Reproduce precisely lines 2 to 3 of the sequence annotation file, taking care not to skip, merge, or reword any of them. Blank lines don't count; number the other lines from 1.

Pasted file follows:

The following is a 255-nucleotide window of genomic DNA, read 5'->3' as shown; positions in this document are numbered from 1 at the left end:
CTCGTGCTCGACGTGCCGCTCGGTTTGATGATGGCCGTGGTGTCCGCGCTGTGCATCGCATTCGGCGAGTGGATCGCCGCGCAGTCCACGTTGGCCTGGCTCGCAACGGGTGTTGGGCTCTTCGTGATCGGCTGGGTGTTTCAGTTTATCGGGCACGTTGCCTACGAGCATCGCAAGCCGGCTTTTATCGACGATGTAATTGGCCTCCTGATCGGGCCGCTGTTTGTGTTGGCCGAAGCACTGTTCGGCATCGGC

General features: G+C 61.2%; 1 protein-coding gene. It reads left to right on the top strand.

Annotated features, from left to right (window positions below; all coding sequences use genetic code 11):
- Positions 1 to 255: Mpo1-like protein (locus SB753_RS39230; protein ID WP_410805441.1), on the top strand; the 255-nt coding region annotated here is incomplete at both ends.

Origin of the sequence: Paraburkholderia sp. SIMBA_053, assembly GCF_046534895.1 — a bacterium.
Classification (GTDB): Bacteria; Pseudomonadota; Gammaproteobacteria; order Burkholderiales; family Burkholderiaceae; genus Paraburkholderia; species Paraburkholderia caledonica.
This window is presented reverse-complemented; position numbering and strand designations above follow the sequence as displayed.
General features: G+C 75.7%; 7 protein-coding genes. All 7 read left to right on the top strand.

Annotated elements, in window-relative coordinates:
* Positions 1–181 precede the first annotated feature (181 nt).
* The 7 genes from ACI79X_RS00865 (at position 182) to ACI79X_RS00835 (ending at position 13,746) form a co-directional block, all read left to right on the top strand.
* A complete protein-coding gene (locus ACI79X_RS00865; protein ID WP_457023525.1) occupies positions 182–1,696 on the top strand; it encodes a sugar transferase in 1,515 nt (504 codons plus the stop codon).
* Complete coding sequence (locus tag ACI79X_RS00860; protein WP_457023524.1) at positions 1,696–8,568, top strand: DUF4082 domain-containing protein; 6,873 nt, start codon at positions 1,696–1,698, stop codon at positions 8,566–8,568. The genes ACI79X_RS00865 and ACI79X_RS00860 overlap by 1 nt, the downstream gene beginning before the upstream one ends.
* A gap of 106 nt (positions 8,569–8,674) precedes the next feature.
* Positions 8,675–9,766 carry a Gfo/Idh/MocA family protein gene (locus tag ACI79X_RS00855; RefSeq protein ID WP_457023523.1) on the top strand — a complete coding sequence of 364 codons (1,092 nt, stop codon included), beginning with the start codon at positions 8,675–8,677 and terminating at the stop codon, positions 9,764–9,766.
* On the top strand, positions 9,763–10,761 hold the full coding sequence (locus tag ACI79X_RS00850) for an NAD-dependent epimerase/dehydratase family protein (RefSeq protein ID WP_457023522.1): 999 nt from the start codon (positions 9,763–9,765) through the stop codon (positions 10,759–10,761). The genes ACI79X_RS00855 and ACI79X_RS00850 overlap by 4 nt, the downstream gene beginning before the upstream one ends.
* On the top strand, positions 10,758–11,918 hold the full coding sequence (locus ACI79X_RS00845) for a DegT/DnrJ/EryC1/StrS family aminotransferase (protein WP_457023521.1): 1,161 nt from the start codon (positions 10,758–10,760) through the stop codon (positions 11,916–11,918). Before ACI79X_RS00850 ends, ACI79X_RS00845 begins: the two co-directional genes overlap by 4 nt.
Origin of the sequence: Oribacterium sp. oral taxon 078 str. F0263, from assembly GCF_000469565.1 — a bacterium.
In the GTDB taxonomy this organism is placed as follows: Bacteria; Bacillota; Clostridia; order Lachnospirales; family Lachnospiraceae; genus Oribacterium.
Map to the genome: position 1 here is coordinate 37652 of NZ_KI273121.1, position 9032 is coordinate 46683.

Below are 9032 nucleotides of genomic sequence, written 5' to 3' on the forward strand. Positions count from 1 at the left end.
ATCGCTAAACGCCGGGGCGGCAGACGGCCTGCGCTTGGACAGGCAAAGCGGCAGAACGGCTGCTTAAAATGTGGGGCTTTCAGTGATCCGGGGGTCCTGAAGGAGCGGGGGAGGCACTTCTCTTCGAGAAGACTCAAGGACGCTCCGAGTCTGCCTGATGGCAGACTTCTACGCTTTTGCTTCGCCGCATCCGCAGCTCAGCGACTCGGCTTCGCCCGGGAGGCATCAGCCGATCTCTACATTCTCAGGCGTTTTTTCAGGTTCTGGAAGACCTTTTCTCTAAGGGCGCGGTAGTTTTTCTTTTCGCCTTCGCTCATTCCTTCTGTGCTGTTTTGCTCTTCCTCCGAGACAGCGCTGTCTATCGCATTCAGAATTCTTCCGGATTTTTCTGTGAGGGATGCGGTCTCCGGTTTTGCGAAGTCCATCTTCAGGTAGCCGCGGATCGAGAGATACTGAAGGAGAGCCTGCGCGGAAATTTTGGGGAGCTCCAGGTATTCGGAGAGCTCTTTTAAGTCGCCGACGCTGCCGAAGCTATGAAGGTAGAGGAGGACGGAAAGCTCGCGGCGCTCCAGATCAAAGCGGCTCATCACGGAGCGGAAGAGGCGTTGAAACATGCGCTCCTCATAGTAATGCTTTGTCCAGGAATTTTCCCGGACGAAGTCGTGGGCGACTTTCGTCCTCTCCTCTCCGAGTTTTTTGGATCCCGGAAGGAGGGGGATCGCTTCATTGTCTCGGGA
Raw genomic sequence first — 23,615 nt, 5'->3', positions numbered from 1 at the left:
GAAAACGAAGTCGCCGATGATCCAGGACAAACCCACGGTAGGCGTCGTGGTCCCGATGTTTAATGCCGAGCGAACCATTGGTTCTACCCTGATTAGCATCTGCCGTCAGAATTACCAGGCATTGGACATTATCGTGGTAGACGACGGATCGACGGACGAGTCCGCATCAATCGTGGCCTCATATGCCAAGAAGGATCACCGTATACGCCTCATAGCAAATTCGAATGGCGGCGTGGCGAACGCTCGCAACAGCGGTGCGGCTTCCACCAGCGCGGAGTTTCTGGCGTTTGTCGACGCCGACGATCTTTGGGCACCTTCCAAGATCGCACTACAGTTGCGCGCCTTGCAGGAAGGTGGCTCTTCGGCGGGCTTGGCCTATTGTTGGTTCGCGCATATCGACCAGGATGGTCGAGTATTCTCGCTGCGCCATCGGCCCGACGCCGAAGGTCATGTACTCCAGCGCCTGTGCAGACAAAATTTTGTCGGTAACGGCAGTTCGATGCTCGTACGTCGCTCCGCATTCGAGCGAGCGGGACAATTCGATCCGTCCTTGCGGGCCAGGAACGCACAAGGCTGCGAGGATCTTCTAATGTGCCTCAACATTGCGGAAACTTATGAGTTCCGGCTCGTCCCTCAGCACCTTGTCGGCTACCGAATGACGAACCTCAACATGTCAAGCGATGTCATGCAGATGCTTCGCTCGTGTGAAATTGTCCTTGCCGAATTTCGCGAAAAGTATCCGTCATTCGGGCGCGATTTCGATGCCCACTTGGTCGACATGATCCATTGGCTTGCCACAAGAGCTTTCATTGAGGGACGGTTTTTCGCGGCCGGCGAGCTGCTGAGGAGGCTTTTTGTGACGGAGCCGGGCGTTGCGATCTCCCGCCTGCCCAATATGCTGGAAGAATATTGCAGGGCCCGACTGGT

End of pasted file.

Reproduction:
CTCGTGCTCGACGTGCCGCTCGGTTTGATGATGGCCGTGGTGTCCGCGCTGTGCATCGCATTCGGCGAGTGGATCGCCGCGCAGTCCACGTTGGCCTGGCTCGCAACGGGTGTTGGGCTCTTCGTGATCGGCTGGGTGTTTCAGTTTATCGGGCACGTTGCCTACGAGCATCGCAAGCCGGCTTTTATCGACGATGTAATTGGCCTCCTGATCGGGCCGCTGTTTGTGTTGGCCGAAGCACTGTTCGGCATCGGC

General features: G+C 61.2%; 1 protein-coding gene. It reads left to right on the top strand.